I answered "the landlord" and it was marked wrong. In English a landlord can be either male or female. If I had a landlady, I would probably still call her my landlord.
Agreed, "landlord" should be an acceptable answer - it's not gender-specific in English.
Report it, "landlord" and "owner" are the same thing. Sometimes Duolingo doesn't allow ALL the correct answers.
A landlord is someone who owns a house and rents it out to different people who are willing to pay. An owner is someone who owns something, like a restaurant. There isn't a landlord for a soccer team, right? Or a restaurant? It's an owner. All landlords can be owners, but not all owners are landlords.
Bob, I think in Spanish the word dueño has more than one meaning, implied by context, where in English we use separate words.
but if landlady is an acceptable answer to la duena, then landlord should be acceptable as well, since landlord isn't gender specific in English.
A landlord is the owner of your land but if you were to work at a job it would be the owner
Why does this provide the definition of "landlady", but mark it as incorrect?
Yes, "la dueña" is feminine so it should mean both "landlord" and "landlady". Like in "el jefe", "la jefa" would work too, it's just feminine.
I agree landlady should be accepted since it would mean the same as owner (of a rental building).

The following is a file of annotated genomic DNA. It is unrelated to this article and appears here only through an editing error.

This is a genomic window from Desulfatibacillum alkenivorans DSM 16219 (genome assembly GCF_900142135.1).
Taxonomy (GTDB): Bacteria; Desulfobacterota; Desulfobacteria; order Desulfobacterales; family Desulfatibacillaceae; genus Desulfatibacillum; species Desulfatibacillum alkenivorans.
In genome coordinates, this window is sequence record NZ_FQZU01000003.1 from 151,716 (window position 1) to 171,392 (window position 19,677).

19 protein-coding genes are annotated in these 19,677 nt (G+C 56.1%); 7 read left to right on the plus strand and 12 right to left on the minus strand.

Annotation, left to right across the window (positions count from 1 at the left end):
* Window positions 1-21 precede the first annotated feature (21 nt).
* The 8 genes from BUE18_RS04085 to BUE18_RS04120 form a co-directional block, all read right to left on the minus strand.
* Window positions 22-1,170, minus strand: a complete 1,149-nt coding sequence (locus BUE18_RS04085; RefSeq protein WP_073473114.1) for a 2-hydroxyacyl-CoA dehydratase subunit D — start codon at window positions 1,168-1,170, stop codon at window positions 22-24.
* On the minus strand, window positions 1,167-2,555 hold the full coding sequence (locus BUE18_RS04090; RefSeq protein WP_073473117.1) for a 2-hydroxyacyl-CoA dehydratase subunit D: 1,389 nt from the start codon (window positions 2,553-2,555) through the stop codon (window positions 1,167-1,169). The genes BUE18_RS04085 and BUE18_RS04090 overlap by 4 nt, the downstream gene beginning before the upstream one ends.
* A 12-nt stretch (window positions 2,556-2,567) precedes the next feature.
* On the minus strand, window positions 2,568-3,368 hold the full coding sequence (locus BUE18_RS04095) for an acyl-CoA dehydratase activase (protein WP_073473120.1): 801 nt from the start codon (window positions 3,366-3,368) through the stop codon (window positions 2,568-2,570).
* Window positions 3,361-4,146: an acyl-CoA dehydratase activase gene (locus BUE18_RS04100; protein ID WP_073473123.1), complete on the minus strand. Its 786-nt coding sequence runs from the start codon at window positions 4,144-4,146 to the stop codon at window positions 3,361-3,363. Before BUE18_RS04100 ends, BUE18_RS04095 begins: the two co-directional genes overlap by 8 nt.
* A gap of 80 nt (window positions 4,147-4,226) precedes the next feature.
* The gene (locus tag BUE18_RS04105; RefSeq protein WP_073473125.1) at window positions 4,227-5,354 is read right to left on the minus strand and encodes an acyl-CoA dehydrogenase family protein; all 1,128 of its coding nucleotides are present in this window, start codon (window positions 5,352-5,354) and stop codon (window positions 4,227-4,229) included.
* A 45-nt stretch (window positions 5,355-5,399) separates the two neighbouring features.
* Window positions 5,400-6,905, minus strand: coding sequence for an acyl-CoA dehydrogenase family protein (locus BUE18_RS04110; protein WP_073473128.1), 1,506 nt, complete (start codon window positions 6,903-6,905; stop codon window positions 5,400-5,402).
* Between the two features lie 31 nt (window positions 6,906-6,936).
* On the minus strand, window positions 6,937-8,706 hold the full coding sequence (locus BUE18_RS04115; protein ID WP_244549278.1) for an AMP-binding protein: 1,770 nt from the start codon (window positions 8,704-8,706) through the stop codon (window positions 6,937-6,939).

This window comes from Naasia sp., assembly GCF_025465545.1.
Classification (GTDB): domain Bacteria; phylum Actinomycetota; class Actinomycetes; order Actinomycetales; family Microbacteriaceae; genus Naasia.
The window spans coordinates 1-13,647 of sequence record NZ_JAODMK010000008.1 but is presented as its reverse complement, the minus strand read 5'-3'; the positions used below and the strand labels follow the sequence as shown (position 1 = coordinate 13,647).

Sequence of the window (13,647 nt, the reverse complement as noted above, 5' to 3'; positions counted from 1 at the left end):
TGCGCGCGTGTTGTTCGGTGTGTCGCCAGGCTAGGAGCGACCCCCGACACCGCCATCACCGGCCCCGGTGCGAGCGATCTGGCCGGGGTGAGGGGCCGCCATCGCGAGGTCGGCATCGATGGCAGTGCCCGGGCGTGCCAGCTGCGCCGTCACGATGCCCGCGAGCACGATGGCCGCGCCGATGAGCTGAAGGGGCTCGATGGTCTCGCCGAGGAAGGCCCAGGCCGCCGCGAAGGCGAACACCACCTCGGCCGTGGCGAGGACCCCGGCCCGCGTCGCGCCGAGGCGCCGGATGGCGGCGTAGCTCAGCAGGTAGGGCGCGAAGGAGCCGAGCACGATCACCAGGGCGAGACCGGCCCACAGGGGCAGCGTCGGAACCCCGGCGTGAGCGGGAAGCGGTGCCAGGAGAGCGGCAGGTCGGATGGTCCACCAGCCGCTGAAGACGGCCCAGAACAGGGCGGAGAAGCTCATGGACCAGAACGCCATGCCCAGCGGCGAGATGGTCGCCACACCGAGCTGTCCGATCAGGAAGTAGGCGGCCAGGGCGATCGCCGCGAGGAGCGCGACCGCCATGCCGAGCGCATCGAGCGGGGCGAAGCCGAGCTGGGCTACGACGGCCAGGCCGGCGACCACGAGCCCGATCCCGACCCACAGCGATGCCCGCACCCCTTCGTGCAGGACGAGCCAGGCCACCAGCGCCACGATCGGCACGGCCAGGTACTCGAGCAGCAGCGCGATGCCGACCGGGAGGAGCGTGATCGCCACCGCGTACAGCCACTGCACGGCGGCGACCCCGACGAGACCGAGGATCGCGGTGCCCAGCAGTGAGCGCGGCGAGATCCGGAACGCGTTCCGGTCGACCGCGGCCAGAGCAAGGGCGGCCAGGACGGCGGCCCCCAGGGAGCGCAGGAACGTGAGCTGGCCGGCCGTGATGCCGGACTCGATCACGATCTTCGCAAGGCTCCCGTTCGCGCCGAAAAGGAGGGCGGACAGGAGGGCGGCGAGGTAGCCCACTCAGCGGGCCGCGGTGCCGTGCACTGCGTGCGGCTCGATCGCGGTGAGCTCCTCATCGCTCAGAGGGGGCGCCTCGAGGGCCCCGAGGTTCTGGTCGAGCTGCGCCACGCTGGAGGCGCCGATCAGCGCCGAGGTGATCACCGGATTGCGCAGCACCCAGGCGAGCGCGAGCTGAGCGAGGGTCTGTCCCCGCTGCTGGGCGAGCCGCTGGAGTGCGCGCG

In English, we say both, landlord can be both a man or a woman. This doesn't make sense, I never say "I'm going to pay my landlady the rent", I'd only pay "I'm going to say my landlord".
I understand that, in Spanish, the distinction is important... but in English, landlady is a bit of an awkward term and most English speakers wouldn't think to use it. This should be changed.
I'm a native English speaker living in the US and I've never heard anyone say it before. From what I've observed, neither have a lot of people. So... maybe it's a regional thing? I don't know.
I agree landlady should be correct for la duena since landlord is correct for el dunno!!
The land owner is no good but I thought I remembered that specifically being one of the definitions for dueno.
When you tap a letter, keep pressing it for a couple of seconds and a bunch of options will pop up with that letter with different accents. Move your finger to the letter you want to pick and let go. Hope this helps.
I read the Spanish "d" can be pronounced both as "d" and "đ". Is there a rule I must follow in order to say the words in a right way? Would using "d" instead of "đ" be perceived as strange in all varieties of Spanish?
Are they expecting "The Landlady" as an alternative answer? Because just a little while ago I was asked to translate "El dueño" and wrote "The Owner" and was suggested "The landlord" as an alternative!